María Montez: The Movie (2014)
Throughout the 1940’s, Dominican actress Maria Montez starred in a surfeit of escapist fare for Universal Studios. Set in exotic locales, the films required little more of Montez than to look ravishing, with her natural beauty being enhanced by recent advances in the development of colour film processes. She was dubbed “The Queen of Technicolor”, so it is fitting that one of this biopic’s main strengths is its glorious cinematography, even if the film itself is too colourful for its own good.
Told in a non-lineal fashion, Maria Montez: The Movie flits back and forth between the actress’s childhood in the Dominican Republic and her life in the United States. Something of an outsider in her hometown of Barahona, Montez marries a much older man and moves to Puerto Rico before abandoning him to pursue an acting career in New York. Though she struggles to overcome the perceived disadvantages of her age, skin colour and accent, an agent convinces her that it is these very same attributes that set her apart from the thousands of other would-be starlets. Shortly thereafter Montez accomplishes her childhood dream of becoming a star, but without the happiness she assumed would follow.
This movie’s best moments are found in the most unexpected of places: a young girl’s awareness as she blossoms into womanhood; a father’s exasperation as he tries to shield her; and a mother’s knowing assessment of the way things are. These scenes are all well-acted and written with a care that’s absent whenever the story leaves her island home. Elsewhere, character development and motivations are expeditiously covered by countless letters to home and frequent journal entries. Montez’s success in Hollywood is suggested by a collection of old movie posters and a brief montage of concocted films, while her famed gift for self-promotion barely rates a mention.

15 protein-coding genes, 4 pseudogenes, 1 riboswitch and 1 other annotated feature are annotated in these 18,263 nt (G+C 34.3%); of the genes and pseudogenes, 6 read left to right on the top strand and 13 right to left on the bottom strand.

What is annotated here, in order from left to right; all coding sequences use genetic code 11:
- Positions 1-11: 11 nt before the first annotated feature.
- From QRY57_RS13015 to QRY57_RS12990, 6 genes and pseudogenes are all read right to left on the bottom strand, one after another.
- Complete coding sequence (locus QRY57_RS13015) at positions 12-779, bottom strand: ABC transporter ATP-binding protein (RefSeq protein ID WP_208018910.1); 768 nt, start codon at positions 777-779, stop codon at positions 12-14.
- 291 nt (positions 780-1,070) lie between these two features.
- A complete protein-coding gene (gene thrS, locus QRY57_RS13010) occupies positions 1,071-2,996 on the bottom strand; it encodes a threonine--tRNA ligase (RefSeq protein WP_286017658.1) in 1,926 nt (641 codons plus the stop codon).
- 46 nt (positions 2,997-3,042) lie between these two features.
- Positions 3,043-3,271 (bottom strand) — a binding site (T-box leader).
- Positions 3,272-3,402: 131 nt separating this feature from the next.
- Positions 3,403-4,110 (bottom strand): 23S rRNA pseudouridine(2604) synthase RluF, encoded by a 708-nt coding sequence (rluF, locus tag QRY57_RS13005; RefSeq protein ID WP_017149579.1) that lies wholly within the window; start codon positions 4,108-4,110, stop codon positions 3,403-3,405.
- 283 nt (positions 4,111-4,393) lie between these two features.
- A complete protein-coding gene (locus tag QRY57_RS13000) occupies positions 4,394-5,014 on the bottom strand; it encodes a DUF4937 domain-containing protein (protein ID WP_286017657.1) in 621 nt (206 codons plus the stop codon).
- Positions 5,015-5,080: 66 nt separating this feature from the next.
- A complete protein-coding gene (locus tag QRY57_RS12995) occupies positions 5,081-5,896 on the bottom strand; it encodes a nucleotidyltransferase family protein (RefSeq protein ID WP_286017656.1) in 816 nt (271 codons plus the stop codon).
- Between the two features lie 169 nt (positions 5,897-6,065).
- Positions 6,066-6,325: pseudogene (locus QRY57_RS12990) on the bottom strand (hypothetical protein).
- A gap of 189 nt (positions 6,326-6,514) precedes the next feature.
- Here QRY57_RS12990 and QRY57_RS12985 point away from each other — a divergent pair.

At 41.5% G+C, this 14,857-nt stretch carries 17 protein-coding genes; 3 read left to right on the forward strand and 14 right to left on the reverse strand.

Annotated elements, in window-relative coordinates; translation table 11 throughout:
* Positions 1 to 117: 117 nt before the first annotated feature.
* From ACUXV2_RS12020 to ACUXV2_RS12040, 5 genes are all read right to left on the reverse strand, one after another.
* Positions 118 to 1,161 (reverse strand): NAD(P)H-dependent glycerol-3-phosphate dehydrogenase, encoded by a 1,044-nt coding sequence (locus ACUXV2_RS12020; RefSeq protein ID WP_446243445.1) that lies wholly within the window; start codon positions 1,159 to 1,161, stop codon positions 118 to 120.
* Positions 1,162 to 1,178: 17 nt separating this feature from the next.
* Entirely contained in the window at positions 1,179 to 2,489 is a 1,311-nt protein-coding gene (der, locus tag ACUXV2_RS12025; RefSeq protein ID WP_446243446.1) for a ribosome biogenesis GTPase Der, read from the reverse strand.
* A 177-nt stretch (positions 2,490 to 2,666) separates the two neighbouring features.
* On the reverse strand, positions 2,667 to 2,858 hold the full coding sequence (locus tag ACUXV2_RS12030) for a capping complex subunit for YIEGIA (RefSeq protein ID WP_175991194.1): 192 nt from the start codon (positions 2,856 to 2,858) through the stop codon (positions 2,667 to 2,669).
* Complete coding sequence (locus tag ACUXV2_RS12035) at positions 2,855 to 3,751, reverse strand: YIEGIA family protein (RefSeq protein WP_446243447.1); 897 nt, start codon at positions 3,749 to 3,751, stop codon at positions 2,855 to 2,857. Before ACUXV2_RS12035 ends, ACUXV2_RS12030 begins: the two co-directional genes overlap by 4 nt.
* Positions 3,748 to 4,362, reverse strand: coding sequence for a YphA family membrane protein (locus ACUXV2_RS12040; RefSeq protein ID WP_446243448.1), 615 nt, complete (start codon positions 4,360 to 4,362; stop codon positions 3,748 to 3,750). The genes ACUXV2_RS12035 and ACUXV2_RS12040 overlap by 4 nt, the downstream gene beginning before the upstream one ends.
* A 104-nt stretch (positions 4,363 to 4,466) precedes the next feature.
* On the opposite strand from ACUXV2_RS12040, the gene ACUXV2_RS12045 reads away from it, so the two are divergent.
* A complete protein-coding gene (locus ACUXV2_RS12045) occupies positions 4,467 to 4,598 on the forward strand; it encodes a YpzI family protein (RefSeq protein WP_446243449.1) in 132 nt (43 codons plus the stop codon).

Instead the film takes on all the hallmarks of a Latin Soap Opera. Swirling Steadicams accompany each passionate embrace; there’s a poorly executed display of public drunkenness; and some mumbo-jumbo about a spiritual bracelet. Though Celines Toribio gives an engaging performance as the adult Montez, her ability to cry on cue seems to be caused more by her character’s supposed allergy to onions rather than any preceding event.
Apart from portraying the title character, Toribio also co-wrote and produced this film. Regrettably, despite her obvious passion for the project, it would appear that like Montez, her ambition exceeds her talent.
Seymour Nebenzal is depicted directing a Hollywood film starring Maria Montez while WWII continues to rage on. Nebenzal was a film producer, not a director. The only Montez film he worked on was Siren of Atlantis, which he produced in 1949.
Disappointingly, instead of recreating scenes from Maria Montez’s actual movies, this biopic invents movies that never existed, giving them such imaginative titles as Wild Gypsy, The Young Driver and Once Upon a Time.